Title: Asbestos in High-Risk Communities: Public Health Implications.
Authors: Emmett, Edward A
Published In Int J Environ Res Public Health, (2021 Feb 07)
Abstract: Asbestos-related diseases (ARDs)-mesothelioma, lung cancer, and asbestosis-are well known as occupational diseases. As industrial asbestos use is eliminated, ARDs within the general community from para-occupational, environmental, and natural exposures are more prominent. ARD clusters have been studied in communities including Broni, Italy; Libby, Montana; Wittenoom, Western Australia; Karain, Turkey; Ambler, Pennsylvania; and elsewhere. Community ARDs pose specific public health issues and challenges. Community exposure results in higher proportions of mesothelioma in women and a younger age distribution than occupational exposures. Exposure amount, age at exposure, fiber type, and genetic predisposition influence ARD expression; vulnerable groups include those with social and behavioral risk, exposure to extreme events, and genetic predispositions. To address community exposure, regulations should address all carcinogenic elongated mineral fibers. Banning asbestos mining, use, and importation will not reduce risks from asbestos already in place. Residents of high-risk communities are characteristically exposed through several pathways differing among communities. Administrative responsibility for controlling environmental exposures is more diffuse than for workplaces, complicated by diverse community attitudes to risk and prevention and legal complexity. The National Mesothelioma Registries help track the identification of communities at risk. High-risk communities need enhanced services for screening, diagnosis, treatment, and social and psychological support, including for retired asbestos workers. Legal settlements could help fund community programs. A focus on prevention, public health programs, particularization to specific community needs, and participation is recommended.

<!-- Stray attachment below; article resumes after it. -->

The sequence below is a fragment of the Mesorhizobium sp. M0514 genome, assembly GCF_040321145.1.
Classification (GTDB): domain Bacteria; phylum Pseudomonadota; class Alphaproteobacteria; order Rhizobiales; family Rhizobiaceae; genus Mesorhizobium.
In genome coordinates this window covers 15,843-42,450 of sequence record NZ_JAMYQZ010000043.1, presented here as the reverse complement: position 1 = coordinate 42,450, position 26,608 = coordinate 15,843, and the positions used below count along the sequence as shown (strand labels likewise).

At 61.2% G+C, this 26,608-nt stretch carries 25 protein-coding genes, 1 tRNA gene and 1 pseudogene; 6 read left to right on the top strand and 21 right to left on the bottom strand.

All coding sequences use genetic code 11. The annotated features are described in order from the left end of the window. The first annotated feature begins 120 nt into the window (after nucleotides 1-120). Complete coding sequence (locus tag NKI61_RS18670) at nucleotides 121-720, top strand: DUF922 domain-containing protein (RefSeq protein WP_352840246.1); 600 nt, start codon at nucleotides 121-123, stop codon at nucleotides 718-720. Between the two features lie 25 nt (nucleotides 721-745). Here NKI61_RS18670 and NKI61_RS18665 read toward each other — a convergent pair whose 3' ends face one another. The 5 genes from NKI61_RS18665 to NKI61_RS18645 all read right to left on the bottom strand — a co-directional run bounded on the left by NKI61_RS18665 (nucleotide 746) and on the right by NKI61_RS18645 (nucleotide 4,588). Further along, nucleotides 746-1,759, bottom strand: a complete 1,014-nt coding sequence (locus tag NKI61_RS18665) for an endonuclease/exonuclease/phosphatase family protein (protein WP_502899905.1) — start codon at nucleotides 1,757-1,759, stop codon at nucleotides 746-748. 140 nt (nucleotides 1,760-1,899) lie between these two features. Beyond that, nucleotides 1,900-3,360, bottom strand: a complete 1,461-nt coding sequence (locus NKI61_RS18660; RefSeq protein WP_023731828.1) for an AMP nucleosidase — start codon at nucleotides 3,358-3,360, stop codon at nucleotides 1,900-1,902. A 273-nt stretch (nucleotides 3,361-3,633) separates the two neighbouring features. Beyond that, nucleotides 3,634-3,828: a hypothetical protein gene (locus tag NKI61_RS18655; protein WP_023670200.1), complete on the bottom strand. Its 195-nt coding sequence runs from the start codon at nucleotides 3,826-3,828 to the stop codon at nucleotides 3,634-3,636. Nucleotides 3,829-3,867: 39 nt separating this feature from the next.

PubMed ID: 33562413
MeSH Terms: No MeSH terms associated with this publication